Newspaper Archive of
The Glenville Democrat
Glenville, West Virginia
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December 5, 1975     The Glenville Democrat
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December 5, 1975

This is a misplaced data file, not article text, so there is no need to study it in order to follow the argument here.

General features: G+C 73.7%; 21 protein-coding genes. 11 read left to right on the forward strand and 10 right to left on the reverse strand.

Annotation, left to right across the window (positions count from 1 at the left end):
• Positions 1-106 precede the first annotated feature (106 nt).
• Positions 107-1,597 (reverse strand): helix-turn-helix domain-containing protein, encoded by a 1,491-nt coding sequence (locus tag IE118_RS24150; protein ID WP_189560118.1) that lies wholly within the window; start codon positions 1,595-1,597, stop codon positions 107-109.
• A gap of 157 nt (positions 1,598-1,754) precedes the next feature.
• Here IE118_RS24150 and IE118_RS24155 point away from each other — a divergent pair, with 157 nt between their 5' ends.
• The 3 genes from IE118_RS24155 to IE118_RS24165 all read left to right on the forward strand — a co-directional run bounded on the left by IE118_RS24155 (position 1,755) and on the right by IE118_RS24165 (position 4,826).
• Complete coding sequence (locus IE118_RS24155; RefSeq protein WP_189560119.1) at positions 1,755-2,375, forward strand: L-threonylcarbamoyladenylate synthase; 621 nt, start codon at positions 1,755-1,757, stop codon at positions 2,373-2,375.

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instead of deer. so while I now have a freezer full of roams around somewhere out there in the wild. My chores came the week before opening day of the didn't hunt for that wise and wily old whitetail until the closest I came to a deer the first three days of the through a box of 200 color shdes picturing big-antlered mulies, moose, elk and caribou, the photos were t for possible use in a new national publication called "'Deer Beginning with a Jan/Feb 1976 issue, our company will from our Glenville office for the Deer Sportsman of association of more than 3.000 hunters who, through a are subscribers to the new outdoor sport magazine. deer season here. unfortunately, coincided with of Deer Sportsman for the press, so instead of B game in the field I spent my time inside looking for pictures The magazine, the only one devoted entirely to the deer be sold on newsstands. Anyone. however, can join DSA. tile best deer hunting season in the history of the Mountain that the Gilmer County deer harvest would hit a whopping day, reports of deer seen everywhere poured into our didn't get out those first few days, tracking down easy compared to previous years and that this tricked by the Grass Run Stalnaker clan into shooting deer, rd at least get a chance Thursday to zero in on a I found on my own. deer hunting report came in. A high school lad. spied a buck on a hill. He hit the brakes, went back minutes later had his legal buck. Why doesn't to me? the office window at 9:30 Monday, the streets of town as they are on Christmas Day. One pickup went by. the bed. The telephone rang. Someone had already checked the caller informed me. Someone else (I forgot his name), I ~this front door at 7:15 and before getting more than a 1OO collected his deer. "It should happen to me!" the eight county stations had reported checking in a record already higher than they've ever been. I planned Solo Last year, a friend told me about a deer trail traveled whitetail Interstate this side of the Ohio on the side of a hill less than 15 minutes from the I'll take my Thanksgiving Day stand overlooking that I decided. I called my friend. "There isn't a track on the '| still stuck to my strategy. After the opening day revolution, l would abandon their usual routes and revert to Up at six and into the Country Caddy by 6:45, I drove out I checked "Interstate Deer." A grouse took out bare of hoof prints. It was an abandoned trail! wind blew in from the wrong direction and even did stumble onto the trail he would have winded for the opposite end of the ridge. later, half frozen and wind-burned, I came off the ridge astounded. I hadn't even seen a doe let alone shoot my high vantage point, judging by the number of shots echoing hollows, it sounded as if every hunter out had gotten his a sapling rubbed clean of its thin bark by a buck probably I arrived. is Free, if you do your homework ahead of time. I hadn't. I'd dog Am~ into birds. Although her find-'em-and-poi~t before opening day left much to be desired, she did I downed from one covey we found. I didn't scout for deer. know, I should have if I expected any solo success. So 3rag Nicholson, his dad, and George Shamblin to try z ~ore confident than before. But after two hours of steady, a hollow that has almost always "porduced" a buck or two, aa abandoned "bed" and a doe. another hollow. With two hunters down low, Greg in the a ridge, we still-hunted our way around to an open the last one to reach the open field. Two other hunters. opposite us, were also there. The "big buck" stow didn't away, but Fmally "Nick" Nicholson admitted his too. Nick had left his gun leaning against a tree and grassy knoll looking for George. As he topped the rise, there a doe, both ambling up an open trail and apparently walked. Shamblin was there too and fumbled to ehamhar of his unloaded gun. The two deer beat a hasty the woods. Two hunters were foiled. that buck, but the deer was more An hour later, foiled again, we gave up the hunt as ' We headed for drier quarters and sport of another kind - game on TV. I know a pond where deer drink and nearby a meadow There's a new moon this week. And if Deer Sportsman the deer will sleep late. This time rll beat the sun up and buck. It should happen to me! (STOREWIDE SALE) "'ON THE SQUARE" Another view of Larry Greenliefs prize buck. I / 16 yr. old Billy Huffman of Cedarville with his 8-po'mt deer. Deer with n ring Glen GreenUefs 8-point buck carried this 2-inch pipe coupling above one hoof without changing its running habits. Glen Greenlief did not notice anything unusual about the fine 8-point buck as it ran freely across the Robert Reed farm on Nutter Run. This was last Monday morning. November 24. There was no hesitation or limping as the deer attempted to make its getaway. But Mr. Greenlief's aim was good and the shot true. When he went to tag the buck. he noticed that its right foot carried an unusual ornament. That is. unusual for a free running deer. Just above the hoof was a heavy 2-inch pipe coupling. Obviously, the deer had stepped through the coupling at an earlier age, The hoof was much too large for it to be removed. It bad also learned to run without limping during the days or months it had contended with the unusual weight on one hoof. being killed by 16-year old Mike Montgomery, Glenville, on Sliding Run. And of course, the 20-point buck harvested by Larry Greenlief. At American West Set 2 pistols Err' riflel Two holsters with wide bettl December 4, 1975 The t,lenville Democrat/Pathfinder But,:h:r's gr,,,:ery. Cox's Mills, 39 were Dogs need care in winter checked M-.day ar.~ ~Z by ~me Saturday afternoon. The largest was a 14-pointer killed I)v 14-year old Ricky l)r. Lewis I . "l'h.rna~ ~J~ ~he W. V~. Townsend. Cox's Mills. Dept. ot A~riculture v.J:~,ge~h;: At Page Ware's grocery, Cox's ,..Fall its ~tIl|~t~',! t~r~.' ;:~1(1 Wirltet Mills. 49 were checked Monday and i~, r'e~l)ing closer a d.~ ~ ;~ lime. Most 109 by Saturday, The largest was an haw~ winterized their trucks, aides an other mechanical conveva~ces. Don'~ " ll-pointer weighing 150 pounds. Ware forget the pets. Let's taik about dogs reports that many of the 6 and 8-point more specifically. deer had the most beautiful mahogany-colored racks that he has Dogs kept out-oi-d~,.r~ may need ever seen. Paul Cole at his grocery in Conings checked 35 Monday and a total for the week of 91. The largest rack had 10 points, however, the heaviest was a 200.pound buck with an excellent 8-point rack. At Somerville Exxon station, Linn, 44 were checked Monday and 105 by Saturday. The heaviest weighed 221 pounds field dressed and had 8 points. Two 13-pointers had the highest rack count. At Pine Manor, Glenville. Ersel Davisson checked 70 Monday and 152 by Saturday. This Glenville check point had at least two 10.pointers. It also checked the youngest reported hunter: Paul E. Wolfe, Jr., Gluck Run, a ten-year old fifth grader at Sand Fork school. He downed a nice 8-point with one shot from a 30-30 rifle. James' Exxon station, Lockney, checked 39 Monday and 84 by Saturday. The largest was a 12-pointer killed by Steve Stalnaker, Grass Run, a high school student. At Sier's Exxon station, Stump- town, 29 were checked Monday and 85 by Saturday. They reported a 0-point and a 10-point as the largest. extra heat. Warm ~mdding and freedom from drafb~ is a must. A werking dog exposed to the elements of nature may need a slightly different diet. Flair coats quickly pinpoin~ deficiencies. Regardless of whu~(: !he do~s ar~ kept, it is always wise to t.ke them t~ yeur vet once a year. Va,( ir]~Jt)l~S for rabies, distemper, ]cph~q)irosis and hepatitis should be d(me ~ (:ording te schedule. Checking for m!ernal and external parasites is important. I)o no~ neglect the dog's teeth and gums~ Exposed dogs shouht have a check for heart worm indite ti.m,, Whm, balanced diets are n(,t u~,~,l, minerals and vitamins may [.,(; m orde#. You probably take ",/uur mutors to a mechanic ['or winterization, Why no! take your dog to wmr vet? If you soak badly stained dish towels in bleach m(, deLer- gent in the kitchen Hnk, you'll bleach both towels AND sink. III DAWSON tach & Supply Saddles Horse Blanket Bridles All Horse Care Products Available. Halter Reins At Dawson Farm - 462-7119 Horse Shoes I I I I Illll IIIII I IN MOB! ME Rt. 33-119 - 4 miles west of Weston A Complete Selection of Quality Built Homes 12-wides 14-wides double wides and modular on display Each home fully displayed and lighted for your s'zoppin8 convenience Open Weekdays 8:00 - 7:30 Phone 269-1510 Member of W.Va. Mobile Home Association Deluxe Punching Bag Now L Only... I Ii~khl! Hours Of tun and ex- ercise! 1-pc. sturdy steel platform with steel spring rod that adjusts up or down. Rugged inflatable bag. 41 In. Toy Chest with Bookshelves EC1907 Big shelves with full back panel are per- fect for displaying books&dolls. Roomy interior holds tots of toys. Has sliding chalkboard doors. Distinctive blue denim f#nlsh Sliding doors have elphebet, numbers With chalk, eraser go GLENVlLLE Family Game Chest Yahtzee Game "Operation" Game the Gun, Bow or Fishing tackle on your shopping a nice selection of Rifles, Shotguns, Hand guns, ' Fishing tackle, etc. are as good or better than you will find anywhere down payment will hold any item till Christmas Scrabble Game aonopdy Electric Football Game Chinese Checkers HOUSE OF SERVICE Tinkertoys "Sorry!" Game Mouse Trap Game Lincoln Logs Ray Dough Game of Life Aggravation Game hfllIIt PJu Free dlvwt BURNS"VtLLE STORE ONLY A WESTERN AUTO ASSOCIATE STORE t